Feel WorriedFeel Not at All WorriedNever Home Alone in the Evening or At NightDon't Know/ Not Stated
Kitchener2376n.an.a

Figures may not total 100% due to rounding. n.a implies that figures are too unreliable to be published and * indicates that the numbers should be used with caution. For Provinces only Worried and Not at All Worried were options.

Note: Includes all respondents whether or not they are home alone in the evenings or at night

Source: Statistics Canada, General Social Survey, 2004. cycle 18 overview: personal safety and perceptions of the criminal justice system. Information for provinces from the General Survey on Victimization, Cycle 18: An Overview of Findings, 2004
http://www.statcan.ca/english/freepub/85-565-XIE/85-565-XIE2005001.pdf

Appendix Table II-5-iv: Population Aged 15 and Older by General Satisfaction With Personal Safety by CMA, 2004
 Per cent
Very SatisfiedSomewhat SatisfiedDissatisfiedDon't Know/ Not Stated
Kitchener4848n.an.a

Figures may not total 100% due to rounding. n.a implies that figures are too unreliable to be published and * indicates that the numbers should be used with caution. Only Satisfied and Dissatisfied Available options for Provinces

Source: Statistics Canada, General Social Survey, 2004. cycle 18 overview: personal safety and perceptions of the criminal justice system. Information for provinces from the General Survey on Victimization, Cycle 18: An Overview of Findings, 2004
http://www.statcan.ca/english/freepub/85-565-XIE/85-565-XIE2005001.pdf
http://www.statcan.ca/english/freepub/85-566-XIE/85-566-XIE2005001.pdf

Appendix Table II-5-v: Population Aged 15 and Older by Perceived Change in Level of Crime in Neighbourhood During the Past 5 Years by CMA, 2004
 Per cent
IncreasedDecreasedAbout the SameDon't Know/ Not Stated
Kitchener285*5610*

Figures may not total 100% due to rounding. n.a implies that figures are too unreliable to be published and * indicates that the numbers should be used with caution.

Source: Statistics Canada, General Social Survey, 2004. cycle 18 overview: personal safety and perceptions of the criminal justice system. Information for provinces from the General Survey on Victimization, Cycle 18: An Overview of Findings, 2004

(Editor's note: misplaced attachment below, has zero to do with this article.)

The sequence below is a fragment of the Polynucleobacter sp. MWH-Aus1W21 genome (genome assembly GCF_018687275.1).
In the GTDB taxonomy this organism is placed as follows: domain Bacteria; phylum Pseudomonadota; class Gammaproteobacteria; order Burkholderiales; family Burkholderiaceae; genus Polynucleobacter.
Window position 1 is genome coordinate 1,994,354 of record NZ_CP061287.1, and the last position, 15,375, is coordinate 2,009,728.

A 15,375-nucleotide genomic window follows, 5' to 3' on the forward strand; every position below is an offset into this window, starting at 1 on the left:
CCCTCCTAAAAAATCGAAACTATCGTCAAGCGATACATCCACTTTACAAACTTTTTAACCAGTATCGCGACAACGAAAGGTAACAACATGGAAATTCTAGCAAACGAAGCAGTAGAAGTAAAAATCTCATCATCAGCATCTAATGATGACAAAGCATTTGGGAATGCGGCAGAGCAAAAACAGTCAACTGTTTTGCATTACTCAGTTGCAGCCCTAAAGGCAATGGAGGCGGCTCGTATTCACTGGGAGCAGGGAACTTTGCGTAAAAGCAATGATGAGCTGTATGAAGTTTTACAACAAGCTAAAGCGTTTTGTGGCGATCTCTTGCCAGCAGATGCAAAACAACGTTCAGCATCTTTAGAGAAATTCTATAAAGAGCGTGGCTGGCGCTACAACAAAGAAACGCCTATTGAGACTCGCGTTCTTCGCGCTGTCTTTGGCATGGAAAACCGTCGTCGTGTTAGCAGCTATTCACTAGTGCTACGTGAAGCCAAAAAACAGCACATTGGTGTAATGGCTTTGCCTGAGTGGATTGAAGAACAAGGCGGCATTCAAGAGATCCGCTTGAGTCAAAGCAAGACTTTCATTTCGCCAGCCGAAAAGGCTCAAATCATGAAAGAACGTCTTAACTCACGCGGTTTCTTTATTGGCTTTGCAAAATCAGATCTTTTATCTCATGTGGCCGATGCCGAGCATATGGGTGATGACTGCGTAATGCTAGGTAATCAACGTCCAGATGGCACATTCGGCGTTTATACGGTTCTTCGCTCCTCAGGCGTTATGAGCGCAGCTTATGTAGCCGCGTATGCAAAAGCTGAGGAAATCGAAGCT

http://www.statcan.ca/english/freepub/85-565-XIE/85-565-XIE2005001.pdf
http://www.statcan.ca/english/freepub/85-566-XIE/85-566-XIE2005001.pdf

National Comparisons (PDF)

One's Feeling of Safety When Out Alone

Appendix Table II-5-i: Population Aged 15 and Older by Feelings of Safety Walking Alone in Neighbourhood After Dark by CMA, 2004.
 Per cent
Feel Very SafeFeel Reasonably SafeFeel Somewhat/ Very UnsafeDoes Not Walk Alone After DarkDon't Know/ Not Stated
Kitchener324514*10*n.a

Figures may not total 100% due to rounding. n.a implies that figures are too unreliable to be published and * indicates that the numbers should be used with caution. For Provinces Only Safe and Unsafe were options.

Note: Includes all respondents whether or not they walked alone in their neighbourhood after dark

Source: Statistics Canada, General Social Survey, 2004. cycle 18 overview: personal safety and perceptions of the criminal justice system. Information for provinces from the General Survey on Victimization, Cycle 18: An Overview of Findings, 2004
http://www.statcan.ca/english/freepub/85-565-XIE/85-565-XIE2005001.pdf
http://www.statcan.ca/english/freepub/85-566-XIE/85-566-XIE2005001.pdf

Appendix Table II-5-ii: Population Aged 15 and Older by Feelings of Safety Waiting for or Using Public Transportation Alone After Dark by CMA, 2004.
 Per cent
Feel WorriedFeel Not at All WorriedDon't Use Public Transportation After DarkDon't Know/ Not Stated
Kitchener13*24567*

Figures may not total 100% due to rounding. n.a implies that figures are too unreliable to be published and * indicates that the numbers should be used with caution. For Provinces only Worried and Not at All Worried were options.

Note: Includes all respondents whether or not they use public transportation alone after dark

Source: Statistics Canada, General Social Survey, 2004. cycle 18 overview: personal safety and perceptions of the criminal justice system. Information for provinces from the General Survey on Victimization, Cycle 18: An Overview of Findings, 2004
http://www.statcan.ca/english/freepub/85-565-XIE/85-565-XIE2005001.pdf
http://www.statcan.ca/english/freepub/85-566-XIE/85-566-XIE2005001.pdf

National Comparisons (PDF)

Other

Table II-4: Police per 100,000 population in Vital Signs Communities, 2000 and 2006
 20002006
Kitchener127143

Note: Ontario data exclude officers at RCMP headquarters and Saskatchewan data excludes officers at the RCMP Training Academy. Data for Lethbridge based on pre-census population estimates.

Note: Police is defined to include municipal police, RCMP, QPP, OPP and Newfoundland Constabulary; only permanent, full-time officers are included. It is notable that these numbers are derived from 2006 police count, but 2005 population count

At 143 police officers per 100,000 in 2006, the incidence of police officers in Kitchener was 74 per cent of the national average and 76 per cent of the provincial average. The rate was up 13 per cent from that in 2000.

http://dsp-psd.communication.gc.ca/Collection-R/Statcan/85-225-XIE/85-225-XIE.html.

Source for 2006 data: Statistics Canada. Police Resources in Canada 2006, Table 4a, p.25.
http://dsp-psd.communication.gc.ca/Collection-R/Statcan/85-225-XIE/85-225-XIE2006000.pdf.

Source for 2006 data: Statistics Canada. Police Resources in Canada 2000, pages 21, 38, 40 and 48.
http://dsp-psd.communication.gc.ca/Collection-R/Statcan/85-225-XIE/0000085-225-XIE.pdf.

National Comparisons (PDF)